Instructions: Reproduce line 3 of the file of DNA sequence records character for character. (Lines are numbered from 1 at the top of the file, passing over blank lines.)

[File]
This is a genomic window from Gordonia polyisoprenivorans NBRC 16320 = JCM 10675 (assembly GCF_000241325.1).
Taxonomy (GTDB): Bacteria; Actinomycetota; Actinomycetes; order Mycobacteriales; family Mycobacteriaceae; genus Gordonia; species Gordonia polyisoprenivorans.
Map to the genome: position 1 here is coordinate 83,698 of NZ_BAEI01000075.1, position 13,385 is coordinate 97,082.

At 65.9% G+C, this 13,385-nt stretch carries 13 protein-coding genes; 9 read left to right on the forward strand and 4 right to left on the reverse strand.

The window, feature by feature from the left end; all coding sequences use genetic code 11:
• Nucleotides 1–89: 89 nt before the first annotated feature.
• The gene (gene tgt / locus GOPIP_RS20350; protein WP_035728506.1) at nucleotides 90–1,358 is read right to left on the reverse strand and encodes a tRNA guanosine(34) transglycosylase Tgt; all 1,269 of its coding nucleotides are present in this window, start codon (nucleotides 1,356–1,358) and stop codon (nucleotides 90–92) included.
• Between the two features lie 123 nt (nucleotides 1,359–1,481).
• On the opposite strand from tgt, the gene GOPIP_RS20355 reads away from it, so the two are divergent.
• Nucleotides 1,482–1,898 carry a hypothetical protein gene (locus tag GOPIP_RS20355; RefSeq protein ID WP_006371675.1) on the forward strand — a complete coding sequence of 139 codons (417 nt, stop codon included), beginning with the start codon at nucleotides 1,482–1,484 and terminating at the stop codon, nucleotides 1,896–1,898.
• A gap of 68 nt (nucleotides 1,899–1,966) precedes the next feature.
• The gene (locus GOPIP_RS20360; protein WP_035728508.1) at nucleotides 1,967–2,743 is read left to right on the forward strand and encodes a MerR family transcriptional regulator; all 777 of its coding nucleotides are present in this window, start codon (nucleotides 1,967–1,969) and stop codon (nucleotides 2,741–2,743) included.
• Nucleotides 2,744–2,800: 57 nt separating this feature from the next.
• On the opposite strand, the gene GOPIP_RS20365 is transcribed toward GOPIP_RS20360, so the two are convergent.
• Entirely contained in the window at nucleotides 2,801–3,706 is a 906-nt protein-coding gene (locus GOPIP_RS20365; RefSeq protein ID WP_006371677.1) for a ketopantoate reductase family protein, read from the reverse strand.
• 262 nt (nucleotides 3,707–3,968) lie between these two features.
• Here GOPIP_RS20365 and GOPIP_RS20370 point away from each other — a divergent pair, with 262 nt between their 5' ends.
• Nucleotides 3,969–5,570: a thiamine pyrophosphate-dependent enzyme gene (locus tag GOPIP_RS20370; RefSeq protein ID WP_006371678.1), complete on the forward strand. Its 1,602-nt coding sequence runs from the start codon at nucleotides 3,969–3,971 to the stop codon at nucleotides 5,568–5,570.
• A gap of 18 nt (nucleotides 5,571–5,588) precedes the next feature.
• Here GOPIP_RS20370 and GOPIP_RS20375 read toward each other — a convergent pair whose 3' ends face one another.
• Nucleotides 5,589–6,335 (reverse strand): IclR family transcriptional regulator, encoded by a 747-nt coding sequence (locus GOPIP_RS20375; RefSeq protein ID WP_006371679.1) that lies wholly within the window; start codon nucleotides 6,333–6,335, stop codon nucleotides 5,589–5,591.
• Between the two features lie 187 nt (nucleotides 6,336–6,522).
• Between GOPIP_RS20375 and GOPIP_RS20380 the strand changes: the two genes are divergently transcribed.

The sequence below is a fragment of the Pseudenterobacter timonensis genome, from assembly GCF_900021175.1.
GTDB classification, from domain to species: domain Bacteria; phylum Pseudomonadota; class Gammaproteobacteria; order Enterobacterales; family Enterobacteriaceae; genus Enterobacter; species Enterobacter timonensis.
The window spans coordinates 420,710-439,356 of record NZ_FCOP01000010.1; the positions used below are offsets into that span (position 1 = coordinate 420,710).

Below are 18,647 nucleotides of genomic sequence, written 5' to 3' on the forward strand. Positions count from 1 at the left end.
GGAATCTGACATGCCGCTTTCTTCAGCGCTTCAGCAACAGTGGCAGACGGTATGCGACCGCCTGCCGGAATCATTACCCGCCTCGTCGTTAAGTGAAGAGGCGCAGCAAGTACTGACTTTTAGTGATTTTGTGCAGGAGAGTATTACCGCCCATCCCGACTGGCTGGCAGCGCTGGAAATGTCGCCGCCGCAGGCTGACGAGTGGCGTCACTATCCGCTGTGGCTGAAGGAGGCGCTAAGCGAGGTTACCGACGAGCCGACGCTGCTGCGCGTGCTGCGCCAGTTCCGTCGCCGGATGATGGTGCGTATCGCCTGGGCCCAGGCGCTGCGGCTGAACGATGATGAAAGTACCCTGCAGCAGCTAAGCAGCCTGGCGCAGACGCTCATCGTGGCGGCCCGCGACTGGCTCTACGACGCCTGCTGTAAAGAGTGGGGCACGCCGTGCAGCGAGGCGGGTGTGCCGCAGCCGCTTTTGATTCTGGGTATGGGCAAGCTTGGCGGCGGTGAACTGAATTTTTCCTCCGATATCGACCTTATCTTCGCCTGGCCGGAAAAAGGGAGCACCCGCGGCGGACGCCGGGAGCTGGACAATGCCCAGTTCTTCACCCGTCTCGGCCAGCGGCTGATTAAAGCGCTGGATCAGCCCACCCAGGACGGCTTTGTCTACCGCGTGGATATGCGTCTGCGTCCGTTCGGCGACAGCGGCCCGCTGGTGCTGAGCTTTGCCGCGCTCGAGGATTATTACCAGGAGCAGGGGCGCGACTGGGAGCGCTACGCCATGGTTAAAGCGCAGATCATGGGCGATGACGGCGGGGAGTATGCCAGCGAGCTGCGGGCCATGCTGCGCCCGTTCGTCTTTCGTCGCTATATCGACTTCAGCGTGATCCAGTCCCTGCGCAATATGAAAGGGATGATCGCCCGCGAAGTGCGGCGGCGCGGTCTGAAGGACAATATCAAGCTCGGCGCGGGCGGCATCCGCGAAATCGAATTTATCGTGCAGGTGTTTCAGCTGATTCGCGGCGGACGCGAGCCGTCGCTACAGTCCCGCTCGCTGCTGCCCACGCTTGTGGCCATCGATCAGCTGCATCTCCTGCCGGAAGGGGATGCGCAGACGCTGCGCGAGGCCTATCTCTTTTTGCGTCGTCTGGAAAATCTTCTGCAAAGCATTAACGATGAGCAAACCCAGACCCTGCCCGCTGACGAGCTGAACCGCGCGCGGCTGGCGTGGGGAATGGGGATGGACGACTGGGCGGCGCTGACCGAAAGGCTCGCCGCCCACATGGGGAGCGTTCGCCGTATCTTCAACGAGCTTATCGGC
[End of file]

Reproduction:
Map to the genome: position 1 here is coordinate 83,698 of NZ_BAEI01000075.1, position 13,385 is coordinate 97,082.